Sisters in spirit: Alice Kipling Fleming, Evelyn Pickering de Morgan and 19th-century spiritualism.

Author:Oberhausen, Judy
Position:Critical essay

Alice (Trix) Kipling Fleming (1868-1948) and Evelyn Pickering De Morgan (1855-1919) (Pls 1, 2) were two late-Victorian women with much in common. (2) Both were well-educated and literate women who inhabited the privileged social and artistic circles of their day. Evelyn was an ambitious artist and the niece of the Pre-Raphaelite painter John Roddam Spencer Stanhope (1829-1908). Through her marriage to William De Morgan (1839-1917), she had become a member of a brilliant and bohemian family circle. Alice, a talented writer, was the daughter of Alice Macdonald and John Lockwood Kipling, the sister of author Rudyard Kipling (1865-1936) and niece of Pre-Raphaelite painter Edward Burne-Jones (1833-98). That they knew each other socially is not unusual but that they shared a special bond is evident by the fact that between 1897 and 1901 Fleming wrote verses on at least four of De Morgan's paintings (Gordon 21). We also know that they shared an enthusiasm that both women chose to keep private: an interest in spiritualism and specifically in automatic writing. In this essay I will discuss how spiritualism affected the lives of both women and how their spiritualist beliefs are reflected in De Morgan's painting The Valley of Shadows (Pl 3) and the verses that Fleming wrote about that work.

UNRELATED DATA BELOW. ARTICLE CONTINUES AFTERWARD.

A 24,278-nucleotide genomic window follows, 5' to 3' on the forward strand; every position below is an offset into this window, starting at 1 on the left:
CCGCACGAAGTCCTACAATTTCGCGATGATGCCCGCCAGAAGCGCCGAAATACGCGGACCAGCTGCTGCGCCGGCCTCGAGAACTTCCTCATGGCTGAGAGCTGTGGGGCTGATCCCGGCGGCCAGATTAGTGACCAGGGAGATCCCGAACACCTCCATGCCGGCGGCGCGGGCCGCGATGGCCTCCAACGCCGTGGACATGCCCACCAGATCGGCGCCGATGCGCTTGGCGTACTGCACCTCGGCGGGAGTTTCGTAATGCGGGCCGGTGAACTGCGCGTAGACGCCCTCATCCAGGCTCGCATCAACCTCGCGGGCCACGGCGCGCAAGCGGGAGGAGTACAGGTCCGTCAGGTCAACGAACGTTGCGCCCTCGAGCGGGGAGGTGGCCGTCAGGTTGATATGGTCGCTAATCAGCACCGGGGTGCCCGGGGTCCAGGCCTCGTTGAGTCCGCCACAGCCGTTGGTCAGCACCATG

Spiritualism, a popular movement introduced to Britain from America at mid-century, thrived as an antidote to the materialism and religious uncertainty that had been caused by the combined influences of biblical criticism, philosophical positivism, and recent geological and evolutionary theories (Richards 218). It was based upon two fundamental propositions: that human personality survives bodily death and that it is possible to communicate with this surviving personality or spirit through a human medium (Tuchman and Freeman 384). It was able to do so by utilizing the optimism inherent in the Victorian belief in progress to construct a metaphysical interpretation of evolutionary theory into the spiritual realm.

The spread of spiritualist practices and thought throughout British society was accomplished in great part by the participation of an extraordinary number of well-known intellectuals who became involved with psychical experimentation either as a way to bolster their own flagging faith in an afterlife or because of a desire to explore psychic phenomena (Oppenheim 29-39; Owen 19-21). Artists and writers such as Alfred, Lord Tennyson, Elizabeth Barrett Browning, and Dante Gabriel Rossetti were just a few of the well-known Victorians who had a keen interest in the movement. For many of these writers and artists it was the visionary writings of the Swedish mystic Emanuel Swedenborg (1688-1772) that helped them to envisage the notion of spiritual progress (Porter 8-27).

Furthermore, thanks to recent scholarship, 19th-century women's interest in spiritualism has been recognized as part of the spirit of reform that was a hallmark of that age. Owing to its lack of dogma and hierarchy, spiritualism became a new source of female empowerment. Victorians generally perceived women to be better mediums than men because of their keen sense of intuition. Consequently, many women played prominent roles in the movement (Owen 19-40).